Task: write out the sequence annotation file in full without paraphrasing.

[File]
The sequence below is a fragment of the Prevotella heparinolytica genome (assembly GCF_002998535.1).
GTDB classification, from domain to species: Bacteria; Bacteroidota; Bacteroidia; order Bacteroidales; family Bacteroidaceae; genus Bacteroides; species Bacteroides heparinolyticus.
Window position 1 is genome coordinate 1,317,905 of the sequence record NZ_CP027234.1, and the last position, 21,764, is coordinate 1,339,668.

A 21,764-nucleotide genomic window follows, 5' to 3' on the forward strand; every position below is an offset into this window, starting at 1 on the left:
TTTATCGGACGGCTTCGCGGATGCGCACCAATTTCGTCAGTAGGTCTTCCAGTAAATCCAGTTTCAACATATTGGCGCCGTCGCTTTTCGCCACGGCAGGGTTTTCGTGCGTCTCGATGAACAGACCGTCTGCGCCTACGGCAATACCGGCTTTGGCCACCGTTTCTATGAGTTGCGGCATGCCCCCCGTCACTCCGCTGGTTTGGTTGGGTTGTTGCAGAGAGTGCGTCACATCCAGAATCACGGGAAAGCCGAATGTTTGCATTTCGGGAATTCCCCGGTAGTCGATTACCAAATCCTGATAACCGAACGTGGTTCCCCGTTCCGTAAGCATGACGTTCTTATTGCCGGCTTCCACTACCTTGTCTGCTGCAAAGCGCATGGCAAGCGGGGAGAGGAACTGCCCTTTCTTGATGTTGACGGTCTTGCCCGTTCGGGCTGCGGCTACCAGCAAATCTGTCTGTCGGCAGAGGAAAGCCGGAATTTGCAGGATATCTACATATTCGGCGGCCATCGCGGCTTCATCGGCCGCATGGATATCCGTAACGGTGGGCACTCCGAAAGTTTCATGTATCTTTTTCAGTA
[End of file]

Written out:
The sequence below is a fragment of the Prevotella heparinolytica genome (assembly GCF_002998535.1).
GTDB classification, from domain to species: Bacteria; Bacteroidota; Bacteroidia; order Bacteroidales; family Bacteroidaceae; genus Bacteroides; species Bacteroides heparinolyticus.
Window position 1 is genome coordinate 1,317,905 of the sequence record NZ_CP027234.1, and the last position, 21,764, is coordinate 1,339,668.

A 21,764-nucleotide genomic window follows, 5' to 3' on the forward strand; every position below is an offset into this window, starting at 1 on the left:
TTTATCGGACGGCTTCGCGGATGCGCACCAATTTCGTCAGTAGGTCTTCCAGTAAATCCAGTTTCAACATATTGGCGCCGTCGCTTTTCGCCACGGCAGGGTTTTCGTGCGTCTCGATGAACAGACCGTCTGCGCCTACGGCAATACCGGCTTTGGCCACCGTTTCTATGAGTTGCGGCATGCCCCCCGTCACTCCGCTGGTTTGGTTGGGTTGTTGCAGAGAGTGCGTCACATCCAGAATCACGGGAAAGCCGAATGTTTGCATTTCGGGAATTCCCCGGTAGTCGATTACCAAATCCTGATAACCGAACGTGGTTCCCCGTTCCGTAAGCATGACGTTCTTATTGCCGGCTTCCACTACCTTGTCTGCTGCAAAGCGCATGGCAAGCGGGGAGAGGAACTGCCCTTTCTTGATGTTGACGGTCTTGCCCGTTCGGGCTGCGGCTACCAGCAAATCTGTCTGTCGGCAGAGGAAAGCCGGAATTTGCAGGATATCTACATATTCGGCGGCCATCGCGGCTTCATCGGCCGCATGGATATCCGTAACGGTGGGCACTCCGAAAGTTTCATGTATCTTTTTCAGTA